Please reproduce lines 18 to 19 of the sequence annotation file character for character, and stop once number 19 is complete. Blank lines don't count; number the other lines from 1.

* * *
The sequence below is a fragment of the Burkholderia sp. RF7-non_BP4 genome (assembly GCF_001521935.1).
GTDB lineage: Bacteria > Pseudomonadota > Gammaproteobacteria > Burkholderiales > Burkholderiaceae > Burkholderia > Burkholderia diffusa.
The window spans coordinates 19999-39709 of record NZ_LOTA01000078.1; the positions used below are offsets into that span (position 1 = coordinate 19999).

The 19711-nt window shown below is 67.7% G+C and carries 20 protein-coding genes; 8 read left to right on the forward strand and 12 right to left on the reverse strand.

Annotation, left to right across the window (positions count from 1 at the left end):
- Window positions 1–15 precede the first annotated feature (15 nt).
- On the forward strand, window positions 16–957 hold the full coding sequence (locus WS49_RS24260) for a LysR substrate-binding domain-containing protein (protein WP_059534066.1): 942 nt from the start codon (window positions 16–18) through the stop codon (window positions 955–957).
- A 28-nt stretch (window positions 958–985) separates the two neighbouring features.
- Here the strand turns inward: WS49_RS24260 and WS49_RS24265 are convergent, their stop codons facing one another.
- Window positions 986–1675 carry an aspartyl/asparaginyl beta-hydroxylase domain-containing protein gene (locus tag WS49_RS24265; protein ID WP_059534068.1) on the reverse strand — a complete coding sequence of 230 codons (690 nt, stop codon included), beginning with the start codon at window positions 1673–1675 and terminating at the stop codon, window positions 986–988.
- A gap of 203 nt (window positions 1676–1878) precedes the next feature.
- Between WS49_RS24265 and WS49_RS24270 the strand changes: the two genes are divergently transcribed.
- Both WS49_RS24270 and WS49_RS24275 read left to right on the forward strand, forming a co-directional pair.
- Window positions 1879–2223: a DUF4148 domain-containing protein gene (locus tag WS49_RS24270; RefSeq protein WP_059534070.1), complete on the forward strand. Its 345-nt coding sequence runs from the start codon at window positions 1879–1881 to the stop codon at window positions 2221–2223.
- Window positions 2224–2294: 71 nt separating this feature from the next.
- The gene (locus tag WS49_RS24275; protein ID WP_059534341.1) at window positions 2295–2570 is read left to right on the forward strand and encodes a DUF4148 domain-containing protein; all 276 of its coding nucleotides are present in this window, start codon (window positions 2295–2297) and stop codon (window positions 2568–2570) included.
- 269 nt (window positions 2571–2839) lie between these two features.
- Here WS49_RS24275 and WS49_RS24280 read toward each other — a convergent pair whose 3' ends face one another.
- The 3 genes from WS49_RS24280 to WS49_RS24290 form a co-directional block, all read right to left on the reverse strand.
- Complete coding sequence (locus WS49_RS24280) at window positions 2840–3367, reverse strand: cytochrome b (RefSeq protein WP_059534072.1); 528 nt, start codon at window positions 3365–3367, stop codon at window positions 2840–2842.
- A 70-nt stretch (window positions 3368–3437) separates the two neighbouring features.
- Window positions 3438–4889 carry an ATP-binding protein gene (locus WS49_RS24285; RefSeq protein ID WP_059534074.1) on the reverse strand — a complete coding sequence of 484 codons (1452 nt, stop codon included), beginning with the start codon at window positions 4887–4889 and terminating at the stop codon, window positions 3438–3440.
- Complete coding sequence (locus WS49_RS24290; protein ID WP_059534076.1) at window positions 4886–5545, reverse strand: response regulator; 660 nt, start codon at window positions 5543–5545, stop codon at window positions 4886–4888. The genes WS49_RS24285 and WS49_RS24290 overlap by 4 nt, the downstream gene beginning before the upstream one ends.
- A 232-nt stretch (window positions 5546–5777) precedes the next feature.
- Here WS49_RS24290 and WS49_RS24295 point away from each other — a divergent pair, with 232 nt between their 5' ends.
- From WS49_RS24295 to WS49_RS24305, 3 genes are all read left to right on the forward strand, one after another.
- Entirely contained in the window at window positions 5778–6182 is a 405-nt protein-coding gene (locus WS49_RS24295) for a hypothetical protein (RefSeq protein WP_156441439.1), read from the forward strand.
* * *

- Here WS49_RS24275 and WS49_RS24280 read toward each other — a convergent pair whose 3' ends face one another.
- The 3 genes from WS49_RS24280 to WS49_RS24290 form a co-directional block, all read right to left on the reverse strand.